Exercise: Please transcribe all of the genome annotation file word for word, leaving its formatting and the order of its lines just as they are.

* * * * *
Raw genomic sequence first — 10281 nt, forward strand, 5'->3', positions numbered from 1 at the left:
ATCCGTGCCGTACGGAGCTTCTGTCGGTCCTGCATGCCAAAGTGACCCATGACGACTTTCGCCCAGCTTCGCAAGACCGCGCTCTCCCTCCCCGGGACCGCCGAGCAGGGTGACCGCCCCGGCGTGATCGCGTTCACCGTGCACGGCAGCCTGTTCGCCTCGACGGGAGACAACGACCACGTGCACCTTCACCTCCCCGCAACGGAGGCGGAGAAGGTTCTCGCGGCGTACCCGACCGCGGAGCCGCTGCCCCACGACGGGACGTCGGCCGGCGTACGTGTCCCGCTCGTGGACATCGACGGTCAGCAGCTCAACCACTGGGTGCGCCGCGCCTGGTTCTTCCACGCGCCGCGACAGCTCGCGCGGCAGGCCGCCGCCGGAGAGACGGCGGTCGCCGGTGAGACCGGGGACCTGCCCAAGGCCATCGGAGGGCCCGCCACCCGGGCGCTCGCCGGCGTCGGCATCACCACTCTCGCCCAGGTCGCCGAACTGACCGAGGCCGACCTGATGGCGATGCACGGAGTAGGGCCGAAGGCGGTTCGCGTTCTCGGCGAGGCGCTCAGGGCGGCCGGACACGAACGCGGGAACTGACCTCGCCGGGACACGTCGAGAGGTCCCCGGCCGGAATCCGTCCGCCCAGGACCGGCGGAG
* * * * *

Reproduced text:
Raw genomic sequence first — 10281 nt, forward strand, 5'->3', positions numbered from 1 at the left:
ATCCGTGCCGTACGGAGCTTCTGTCGGTCCTGCATGCCAAAGTGACCCATGACGACTTTCGCCCAGCTTCGCAAGACCGCGCTCTCCCTCCCCGGGACCGCCGAGCAGGGTGACCGCCCCGGCGTGATCGCGTTCACCGTGCACGGCAGCCTGTTCGCCTCGACGGGAGACAACGACCACGTGCACCTTCACCTCCCCGCAACGGAGGCGGAGAAGGTTCTCGCGGCGTACCCGACCGCGGAGCCGCTGCCCCACGACGGGACGTCGGCCGGCGTACGTGTCCCGCTCGTGGACATCGACGGTCAGCAGCTCAACCACTGGGTGCGCCGCGCCTGGTTCTTCCACGCGCCGCGACAGCTCGCGCGGCAGGCCGCCGCCGGAGAGACGGCGGTCGCCGGTGAGACCGGGGACCTGCCCAAGGCCATCGGAGGGCCCGCCACCCGGGCGCTCGCCGGCGTCGGCATCACCACTCTCGCCCAGGTCGCCGAACTGACCGAGGCCGACCTGATGGCGATGCACGGAGTAGGGCCGAAGGCGGTTCGCGTTCTCGGCGAGGCGCTCAGGGCGGCCGGACACGAACGCGGGAACTGACCTCGCCGGGACACGTCGAGAGGTCCCCGGCCGGAATCCGTCCGCCCAGGACCGGCGGAG